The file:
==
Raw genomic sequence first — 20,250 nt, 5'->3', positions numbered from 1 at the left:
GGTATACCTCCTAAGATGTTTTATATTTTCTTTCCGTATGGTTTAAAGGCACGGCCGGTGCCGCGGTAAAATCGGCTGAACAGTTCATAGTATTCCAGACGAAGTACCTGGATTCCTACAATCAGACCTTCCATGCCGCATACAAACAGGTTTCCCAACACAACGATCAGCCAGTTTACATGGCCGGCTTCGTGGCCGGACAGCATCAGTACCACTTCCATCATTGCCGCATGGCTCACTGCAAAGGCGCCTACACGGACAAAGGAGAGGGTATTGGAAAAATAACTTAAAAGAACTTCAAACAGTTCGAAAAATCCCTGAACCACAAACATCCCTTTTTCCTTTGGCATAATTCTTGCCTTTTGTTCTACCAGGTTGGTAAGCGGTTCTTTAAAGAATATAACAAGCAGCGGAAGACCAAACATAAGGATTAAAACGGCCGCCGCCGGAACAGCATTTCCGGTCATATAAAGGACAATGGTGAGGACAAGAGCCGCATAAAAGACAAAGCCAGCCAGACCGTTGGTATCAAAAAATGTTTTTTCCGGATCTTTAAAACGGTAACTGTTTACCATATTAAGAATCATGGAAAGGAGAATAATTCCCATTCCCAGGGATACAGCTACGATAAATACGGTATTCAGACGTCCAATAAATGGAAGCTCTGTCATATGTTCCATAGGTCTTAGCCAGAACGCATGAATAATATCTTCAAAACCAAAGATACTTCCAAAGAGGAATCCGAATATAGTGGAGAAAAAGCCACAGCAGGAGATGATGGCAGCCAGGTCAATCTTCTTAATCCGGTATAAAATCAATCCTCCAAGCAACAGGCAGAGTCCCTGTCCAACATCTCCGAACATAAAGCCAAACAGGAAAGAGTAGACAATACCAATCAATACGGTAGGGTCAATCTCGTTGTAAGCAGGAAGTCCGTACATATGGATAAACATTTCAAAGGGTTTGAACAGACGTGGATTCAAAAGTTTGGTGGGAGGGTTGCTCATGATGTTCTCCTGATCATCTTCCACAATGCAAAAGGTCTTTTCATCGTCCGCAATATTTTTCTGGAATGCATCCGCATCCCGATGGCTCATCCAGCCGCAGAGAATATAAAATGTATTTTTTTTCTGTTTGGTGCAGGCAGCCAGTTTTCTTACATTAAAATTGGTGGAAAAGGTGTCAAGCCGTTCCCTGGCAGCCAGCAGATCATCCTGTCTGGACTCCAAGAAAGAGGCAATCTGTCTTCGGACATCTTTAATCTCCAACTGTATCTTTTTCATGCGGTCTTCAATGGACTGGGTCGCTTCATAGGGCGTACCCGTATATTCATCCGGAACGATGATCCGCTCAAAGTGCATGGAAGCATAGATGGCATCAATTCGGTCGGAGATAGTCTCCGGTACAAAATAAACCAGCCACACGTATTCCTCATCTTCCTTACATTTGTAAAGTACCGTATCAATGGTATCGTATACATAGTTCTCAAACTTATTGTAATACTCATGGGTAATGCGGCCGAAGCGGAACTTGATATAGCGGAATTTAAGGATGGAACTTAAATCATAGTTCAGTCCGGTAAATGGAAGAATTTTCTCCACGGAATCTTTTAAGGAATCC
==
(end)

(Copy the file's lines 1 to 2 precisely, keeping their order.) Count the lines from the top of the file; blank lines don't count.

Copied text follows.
Raw genomic sequence first — 20,250 nt, 5'->3', positions numbered from 1 at the left:
GGTATACCTCCTAAGATGTTTTATATTTTCTTTCCGTATGGTTTAAAGGCACGGCCGGTGCCGCGGTAAAATCGGCTGAACAGTTCATAGTATTCCAGACGAAGTACCTGGATTCCTACAATCAGACCTTCCATGCCGCATACAAACAGGTTTCCCAACACAACGATCAGCCAGTTTACATGGCCGGCTTCGTGGCCGGACAGCATCAGTACCACTTCCATCATTGCCGCATGGCTCACTGCAAAGGCGCCTACACGGACAAAGGAGAGGGTATTGGAAAAATAACTTAAAAGAACTTCAAACAGTTCGAAAAATCCCTGAACCACAAACATCCCTTTTTCCTTTGGCATAATTCTTGCCTTTTGTTCTACCAGGTTGGTAAGCGGTTCTTTAAAGAATATAACAAGCAGCGGAAGACCAAACATAAGGATTAAAACGGCCGCCGCCGGAACAGCATTTCCGGTCATATAAAGGACAATGGTGAGGACAAGAGCCGCATAAAAGACAAAGCCAGCCAGACCGTTGGTATCAAAAAATGTTTTTTCCGGATCTTTAAAACGGTAACTGTTTACCATATTAAGAATCATGGAAAGGAGAATAATTCCCATTCCCAGGGATACAGCTACGATAAATACGGTATTCAGACGTCCAATAAATGGAAGCTCTGTCATATGTTCCATAGGTCTTAGCCAGAACGCATGAATAATATCTTCAAAACCAAAGATACTTCCAAAGAGGAATCCGAATATAGTGGAGAAAAAGCCACAGCAGGAGATGATGGCAGCCAGGTCAATCTTCTTAATCCGGTATAAAATCAATCCTCCAAGCAACAGGCAGAGTCCCTGTCCAACATCTCCGAACATAAAGCCAAACAGGAAAGAGTAGACAATACCAATCAATACGGTAGGGTCAATCTCGTTGTAAGCAGGAAGTCCGTACATATGGATAAACATTTCAAAGGGTTTGAACAGACGTGGATTCAAAAGTTTGGTGGGAGGGTTGCTCATGATGTTCTCCTGATCATCTTCCACAATGCAAAAGGTCTTTTCATCGTCCGCAATATTTTTCTGGAATGCATCCGCATCCCGATGGCTCATCCAGCCGCAGAGAATATAAAATGTATTTTTTTTCTGTTTGGTGCAGGCAGCCAGTTTTCTTACATTAAAATTGGTGGAAAAGGTGTCAAGCCGTTCCCTGGCAGCCAGCAGATCATCCTGTCTGGACTCCAAGAAAGAGGCAATCTGTCTTCGGACATCTTTAATCTCCAACTGTATCTTTTTCATGCGGTCTTCAATGGACTGGGTCGCTTCATAGGGCGTACCCGTATATTCATCCGGAACGATGATCCGCTCAAAGTGCATGGAAGCATAGATGGCATCAATTCGGTCGGAGATAGTCTCCGGTACAAAATAAACCAGCCACACGTATTCCTCATCTTCCTTACATTTGTAAAGTACCGTATCAATGGTATCGTATACATAGTTCTCAAACTTATTGTAATACTCATGGGTAATGCGGCCGAAGCGGAACTTGATATAGCGGAATTTAAGGATGGAACTTAAATCATAGTTCAGTCCGGTAAATGGAAGAATTTTCTCCACGGAATCTTTTAAGGAATCC